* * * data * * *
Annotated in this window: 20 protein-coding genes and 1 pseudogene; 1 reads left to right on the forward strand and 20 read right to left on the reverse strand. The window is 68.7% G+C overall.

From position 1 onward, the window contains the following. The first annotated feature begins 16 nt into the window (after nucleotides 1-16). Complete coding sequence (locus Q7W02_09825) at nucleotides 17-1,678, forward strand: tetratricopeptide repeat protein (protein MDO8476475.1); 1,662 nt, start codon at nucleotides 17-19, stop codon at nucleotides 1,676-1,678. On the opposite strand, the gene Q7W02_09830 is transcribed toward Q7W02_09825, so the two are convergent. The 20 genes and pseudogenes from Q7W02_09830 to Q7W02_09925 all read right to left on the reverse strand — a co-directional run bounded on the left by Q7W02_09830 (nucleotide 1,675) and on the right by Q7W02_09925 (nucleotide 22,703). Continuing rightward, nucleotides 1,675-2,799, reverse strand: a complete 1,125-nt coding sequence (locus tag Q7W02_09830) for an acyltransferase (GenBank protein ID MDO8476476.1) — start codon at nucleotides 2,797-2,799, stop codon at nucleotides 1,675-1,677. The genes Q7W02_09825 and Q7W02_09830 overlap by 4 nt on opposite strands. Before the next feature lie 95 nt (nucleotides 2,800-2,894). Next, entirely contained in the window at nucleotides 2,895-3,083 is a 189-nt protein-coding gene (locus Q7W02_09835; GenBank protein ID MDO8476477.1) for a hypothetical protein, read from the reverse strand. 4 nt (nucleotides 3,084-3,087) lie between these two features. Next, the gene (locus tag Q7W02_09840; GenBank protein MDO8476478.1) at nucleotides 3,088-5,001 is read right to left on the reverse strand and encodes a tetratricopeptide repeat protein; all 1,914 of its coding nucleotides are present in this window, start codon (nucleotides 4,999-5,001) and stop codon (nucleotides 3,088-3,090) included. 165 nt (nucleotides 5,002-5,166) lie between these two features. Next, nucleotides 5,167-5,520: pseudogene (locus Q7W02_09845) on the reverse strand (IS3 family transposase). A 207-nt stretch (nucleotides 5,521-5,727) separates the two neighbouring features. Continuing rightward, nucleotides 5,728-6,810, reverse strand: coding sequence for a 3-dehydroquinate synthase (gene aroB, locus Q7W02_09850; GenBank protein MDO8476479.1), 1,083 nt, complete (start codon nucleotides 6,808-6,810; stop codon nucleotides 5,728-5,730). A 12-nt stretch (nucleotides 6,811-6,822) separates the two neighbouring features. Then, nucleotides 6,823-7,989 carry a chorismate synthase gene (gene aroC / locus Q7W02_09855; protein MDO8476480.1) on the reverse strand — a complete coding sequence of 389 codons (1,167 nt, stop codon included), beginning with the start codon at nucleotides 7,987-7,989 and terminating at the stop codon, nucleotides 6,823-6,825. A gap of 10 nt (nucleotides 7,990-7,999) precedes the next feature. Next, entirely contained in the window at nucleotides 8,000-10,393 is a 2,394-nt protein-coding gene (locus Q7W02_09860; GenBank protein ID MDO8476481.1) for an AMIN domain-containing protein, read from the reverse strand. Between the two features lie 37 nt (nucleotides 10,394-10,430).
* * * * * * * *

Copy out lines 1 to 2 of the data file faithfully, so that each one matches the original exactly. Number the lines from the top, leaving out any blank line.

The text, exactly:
Annotated in this window: 20 protein-coding genes and 1 pseudogene; 1 reads left to right on the forward strand and 20 read right to left on the reverse strand. The window is 68.7% G+C overall.

From position 1 onward, the window contains the following. The first annotated feature begins 16 nt into the window (after nucleotides 1-16). Complete coding sequence (locus Q7W02_09825) at nucleotides 17-1,678, forward strand: tetratricopeptide repeat protein (protein MDO8476475.1); 1,662 nt, start codon at nucleotides 17-19, stop codon at nucleotides 1,676-1,678. On the opposite strand, the gene Q7W02_09830 is transcribed toward Q7W02_09825, so the two are convergent. The 20 genes and pseudogenes from Q7W02_09830 to Q7W02_09925 all read right to left on the reverse strand — a co-directional run bounded on the left by Q7W02_09830 (nucleotide 1,675) and on the right by Q7W02_09925 (nucleotide 22,703). Continuing rightward, nucleotides 1,675-2,799, reverse strand: a complete 1,125-nt coding sequence (locus tag Q7W02_09830) for an acyltransferase (GenBank protein ID MDO8476476.1) — start codon at nucleotides 2,797-2,799, stop codon at nucleotides 1,675-1,677. The genes Q7W02_09825 and Q7W02_09830 overlap by 4 nt on opposite strands. Before the next feature lie 95 nt (nucleotides 2,800-2,894). Next, entirely contained in the window at nucleotides 2,895-3,083 is a 189-nt protein-coding gene (locus Q7W02_09835; GenBank protein ID MDO8476477.1) for a hypothetical protein, read from the reverse strand. 4 nt (nucleotides 3,084-3,087) lie between these two features. Next, the gene (locus tag Q7W02_09840; GenBank protein MDO8476478.1) at nucleotides 3,088-5,001 is read right to left on the reverse strand and encodes a tetratricopeptide repeat protein; all 1,914 of its coding nucleotides are present in this window, start codon (nucleotides 4,999-5,001) and stop codon (nucleotides 3,088-3,090) included. 165 nt (nucleotides 5,002-5,166) lie between these two features. Next, nucleotides 5,167-5,520: pseudogene (locus Q7W02_09845) on the reverse strand (IS3 family transposase). A 207-nt stretch (nucleotides 5,521-5,727) separates the two neighbouring features. Continuing rightward, nucleotides 5,728-6,810, reverse strand: coding sequence for a 3-dehydroquinate synthase (gene aroB, locus Q7W02_09850; GenBank protein MDO8476479.1), 1,083 nt, complete (start codon nucleotides 6,808-6,810; stop codon nucleotides 5,728-5,730). A 12-nt stretch (nucleotides 6,811-6,822) separates the two neighbouring features. Then, nucleotides 6,823-7,989 carry a chorismate synthase gene (gene aroC / locus Q7W02_09855; protein MDO8476480.1) on the reverse strand — a complete coding sequence of 389 codons (1,167 nt, stop codon included), beginning with the start codon at nucleotides 7,987-7,989 and terminating at the stop codon, nucleotides 6,823-6,825. A gap of 10 nt (nucleotides 7,990-7,999) precedes the next feature. Next, entirely contained in the window at nucleotides 8,000-10,393 is a 2,394-nt protein-coding gene (locus Q7W02_09860; GenBank protein ID MDO8476481.1) for an AMIN domain-containing protein, read from the reverse strand. Between the two features lie 37 nt (nucleotides 10,394-10,430).